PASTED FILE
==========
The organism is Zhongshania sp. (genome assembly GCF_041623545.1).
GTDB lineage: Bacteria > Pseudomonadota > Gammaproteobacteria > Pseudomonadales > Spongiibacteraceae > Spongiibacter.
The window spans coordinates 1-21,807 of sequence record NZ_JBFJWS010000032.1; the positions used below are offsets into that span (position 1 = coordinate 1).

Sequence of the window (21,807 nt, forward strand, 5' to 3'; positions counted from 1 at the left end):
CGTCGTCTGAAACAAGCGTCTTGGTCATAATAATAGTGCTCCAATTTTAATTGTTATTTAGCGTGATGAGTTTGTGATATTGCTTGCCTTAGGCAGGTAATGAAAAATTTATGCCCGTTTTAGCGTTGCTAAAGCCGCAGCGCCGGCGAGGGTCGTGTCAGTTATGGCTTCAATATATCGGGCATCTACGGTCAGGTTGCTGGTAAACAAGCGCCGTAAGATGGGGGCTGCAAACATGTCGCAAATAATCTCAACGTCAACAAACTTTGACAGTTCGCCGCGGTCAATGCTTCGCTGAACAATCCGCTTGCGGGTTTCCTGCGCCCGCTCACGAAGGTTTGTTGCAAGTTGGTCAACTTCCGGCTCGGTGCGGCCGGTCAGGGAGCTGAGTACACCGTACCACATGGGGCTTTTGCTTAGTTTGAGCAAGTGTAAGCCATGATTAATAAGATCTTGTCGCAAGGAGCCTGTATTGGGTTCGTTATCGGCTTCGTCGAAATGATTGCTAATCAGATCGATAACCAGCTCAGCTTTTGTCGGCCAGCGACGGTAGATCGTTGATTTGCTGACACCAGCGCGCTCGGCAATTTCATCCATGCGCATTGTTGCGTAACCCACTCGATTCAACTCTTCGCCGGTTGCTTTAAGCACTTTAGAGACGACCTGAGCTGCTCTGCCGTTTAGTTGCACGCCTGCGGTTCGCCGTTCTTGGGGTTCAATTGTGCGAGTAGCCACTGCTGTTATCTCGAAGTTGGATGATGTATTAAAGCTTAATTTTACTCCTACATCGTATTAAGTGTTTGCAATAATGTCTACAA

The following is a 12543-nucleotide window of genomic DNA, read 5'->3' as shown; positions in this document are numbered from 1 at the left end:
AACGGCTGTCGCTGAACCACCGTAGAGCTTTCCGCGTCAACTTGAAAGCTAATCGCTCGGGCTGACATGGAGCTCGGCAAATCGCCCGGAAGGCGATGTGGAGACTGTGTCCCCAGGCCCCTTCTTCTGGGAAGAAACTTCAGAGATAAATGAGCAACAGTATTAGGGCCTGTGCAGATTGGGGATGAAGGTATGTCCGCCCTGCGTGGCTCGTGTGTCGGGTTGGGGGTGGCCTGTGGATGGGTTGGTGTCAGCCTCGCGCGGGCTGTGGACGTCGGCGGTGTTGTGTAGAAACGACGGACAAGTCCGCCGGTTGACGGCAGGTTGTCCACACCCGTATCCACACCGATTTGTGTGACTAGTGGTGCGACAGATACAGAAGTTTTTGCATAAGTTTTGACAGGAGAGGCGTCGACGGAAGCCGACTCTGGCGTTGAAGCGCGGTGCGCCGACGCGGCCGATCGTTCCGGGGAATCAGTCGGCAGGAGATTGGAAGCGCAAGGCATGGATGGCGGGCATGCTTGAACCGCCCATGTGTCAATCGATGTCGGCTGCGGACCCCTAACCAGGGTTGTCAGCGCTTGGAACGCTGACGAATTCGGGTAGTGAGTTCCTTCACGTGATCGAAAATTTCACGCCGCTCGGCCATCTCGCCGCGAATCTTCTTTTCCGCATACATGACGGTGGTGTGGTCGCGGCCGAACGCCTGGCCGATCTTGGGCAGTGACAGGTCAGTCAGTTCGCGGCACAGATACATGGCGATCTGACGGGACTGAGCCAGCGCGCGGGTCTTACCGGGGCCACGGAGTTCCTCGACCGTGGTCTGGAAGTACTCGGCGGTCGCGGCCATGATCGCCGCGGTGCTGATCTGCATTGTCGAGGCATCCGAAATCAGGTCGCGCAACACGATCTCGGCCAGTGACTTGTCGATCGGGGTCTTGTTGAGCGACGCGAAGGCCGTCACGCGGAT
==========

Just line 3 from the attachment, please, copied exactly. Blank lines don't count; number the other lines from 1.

The window spans coordinates 1-21,807 of sequence record NZ_JBFJWS010000032.1; the positions used below are offsets into that span (position 1 = coordinate 1).